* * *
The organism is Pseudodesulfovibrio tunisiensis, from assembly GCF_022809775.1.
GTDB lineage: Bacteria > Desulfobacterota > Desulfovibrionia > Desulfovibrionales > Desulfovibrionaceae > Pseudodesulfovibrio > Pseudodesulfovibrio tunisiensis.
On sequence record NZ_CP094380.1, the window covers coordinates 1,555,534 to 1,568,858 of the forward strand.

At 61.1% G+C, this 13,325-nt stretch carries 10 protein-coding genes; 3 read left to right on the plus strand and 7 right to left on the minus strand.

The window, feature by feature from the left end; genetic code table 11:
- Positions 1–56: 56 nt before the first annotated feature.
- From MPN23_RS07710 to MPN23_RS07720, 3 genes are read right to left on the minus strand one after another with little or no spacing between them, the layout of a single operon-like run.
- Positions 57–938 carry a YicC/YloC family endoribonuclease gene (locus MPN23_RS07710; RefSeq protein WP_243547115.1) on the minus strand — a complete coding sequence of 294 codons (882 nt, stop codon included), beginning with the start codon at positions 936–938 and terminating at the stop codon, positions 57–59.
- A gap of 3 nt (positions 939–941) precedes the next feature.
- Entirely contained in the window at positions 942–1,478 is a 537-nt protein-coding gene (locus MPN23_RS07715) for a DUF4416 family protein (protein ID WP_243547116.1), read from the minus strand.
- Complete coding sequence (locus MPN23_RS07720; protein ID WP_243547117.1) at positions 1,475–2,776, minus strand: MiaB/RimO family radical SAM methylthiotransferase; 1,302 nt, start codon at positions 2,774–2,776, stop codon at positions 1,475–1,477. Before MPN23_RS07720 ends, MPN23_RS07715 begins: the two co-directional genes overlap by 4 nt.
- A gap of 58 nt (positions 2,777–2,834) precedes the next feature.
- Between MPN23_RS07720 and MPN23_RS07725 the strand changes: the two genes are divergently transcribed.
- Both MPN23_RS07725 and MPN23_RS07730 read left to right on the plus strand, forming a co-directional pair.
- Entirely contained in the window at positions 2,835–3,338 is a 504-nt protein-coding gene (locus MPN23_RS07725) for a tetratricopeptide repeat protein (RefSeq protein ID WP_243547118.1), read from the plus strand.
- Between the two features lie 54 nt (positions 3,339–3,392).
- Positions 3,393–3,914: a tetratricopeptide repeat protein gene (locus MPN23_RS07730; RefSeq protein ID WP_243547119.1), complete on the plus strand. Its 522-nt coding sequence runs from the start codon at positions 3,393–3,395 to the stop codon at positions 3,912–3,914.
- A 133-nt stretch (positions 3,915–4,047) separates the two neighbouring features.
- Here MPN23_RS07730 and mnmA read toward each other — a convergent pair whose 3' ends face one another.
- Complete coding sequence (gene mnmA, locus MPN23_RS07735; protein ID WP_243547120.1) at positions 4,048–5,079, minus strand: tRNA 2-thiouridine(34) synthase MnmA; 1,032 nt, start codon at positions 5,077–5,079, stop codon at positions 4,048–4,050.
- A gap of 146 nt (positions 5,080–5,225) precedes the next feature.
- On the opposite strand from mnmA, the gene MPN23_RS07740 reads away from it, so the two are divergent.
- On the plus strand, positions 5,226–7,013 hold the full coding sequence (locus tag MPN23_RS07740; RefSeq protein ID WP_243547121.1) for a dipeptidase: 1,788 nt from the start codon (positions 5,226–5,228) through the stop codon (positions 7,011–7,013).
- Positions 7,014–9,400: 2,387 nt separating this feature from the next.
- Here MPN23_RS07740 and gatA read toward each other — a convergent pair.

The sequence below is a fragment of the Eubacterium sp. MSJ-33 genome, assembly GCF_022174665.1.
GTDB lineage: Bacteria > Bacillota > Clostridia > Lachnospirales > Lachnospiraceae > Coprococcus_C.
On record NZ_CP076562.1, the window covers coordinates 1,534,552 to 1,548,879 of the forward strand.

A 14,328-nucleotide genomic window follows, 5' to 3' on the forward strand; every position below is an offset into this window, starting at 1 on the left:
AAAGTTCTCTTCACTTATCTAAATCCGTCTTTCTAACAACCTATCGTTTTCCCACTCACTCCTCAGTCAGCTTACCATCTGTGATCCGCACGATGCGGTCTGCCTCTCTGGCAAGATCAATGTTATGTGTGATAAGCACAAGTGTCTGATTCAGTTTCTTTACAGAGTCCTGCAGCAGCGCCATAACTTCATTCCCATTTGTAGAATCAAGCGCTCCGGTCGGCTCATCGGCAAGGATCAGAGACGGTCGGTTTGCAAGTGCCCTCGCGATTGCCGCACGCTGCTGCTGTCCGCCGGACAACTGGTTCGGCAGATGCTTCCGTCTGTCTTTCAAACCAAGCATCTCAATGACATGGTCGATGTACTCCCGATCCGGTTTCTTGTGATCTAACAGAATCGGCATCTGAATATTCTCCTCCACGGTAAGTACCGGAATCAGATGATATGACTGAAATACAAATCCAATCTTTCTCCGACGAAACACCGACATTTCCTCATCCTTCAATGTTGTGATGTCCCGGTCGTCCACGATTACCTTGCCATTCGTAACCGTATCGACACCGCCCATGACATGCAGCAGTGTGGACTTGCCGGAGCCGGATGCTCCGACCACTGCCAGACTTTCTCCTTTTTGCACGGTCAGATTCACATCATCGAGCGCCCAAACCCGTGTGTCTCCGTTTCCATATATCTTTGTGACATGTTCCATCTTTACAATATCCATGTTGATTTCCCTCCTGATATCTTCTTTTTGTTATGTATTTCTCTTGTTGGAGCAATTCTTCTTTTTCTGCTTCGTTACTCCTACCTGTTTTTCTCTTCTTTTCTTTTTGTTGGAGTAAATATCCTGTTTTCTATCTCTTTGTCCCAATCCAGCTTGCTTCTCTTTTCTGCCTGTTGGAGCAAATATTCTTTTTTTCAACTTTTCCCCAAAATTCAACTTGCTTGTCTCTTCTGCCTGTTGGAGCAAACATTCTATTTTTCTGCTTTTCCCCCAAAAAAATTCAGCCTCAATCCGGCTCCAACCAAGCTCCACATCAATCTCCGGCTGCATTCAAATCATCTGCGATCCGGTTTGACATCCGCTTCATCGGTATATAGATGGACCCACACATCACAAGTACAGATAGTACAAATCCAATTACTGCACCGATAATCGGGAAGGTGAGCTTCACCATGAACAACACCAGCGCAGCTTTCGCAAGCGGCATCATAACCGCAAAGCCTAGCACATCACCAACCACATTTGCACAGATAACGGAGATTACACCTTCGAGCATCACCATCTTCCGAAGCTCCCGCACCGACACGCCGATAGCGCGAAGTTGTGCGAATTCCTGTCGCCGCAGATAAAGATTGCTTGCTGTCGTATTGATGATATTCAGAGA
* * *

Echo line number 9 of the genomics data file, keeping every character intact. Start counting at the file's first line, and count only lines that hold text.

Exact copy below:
- A gap of 3 nt (positions 939–941) precedes the next feature.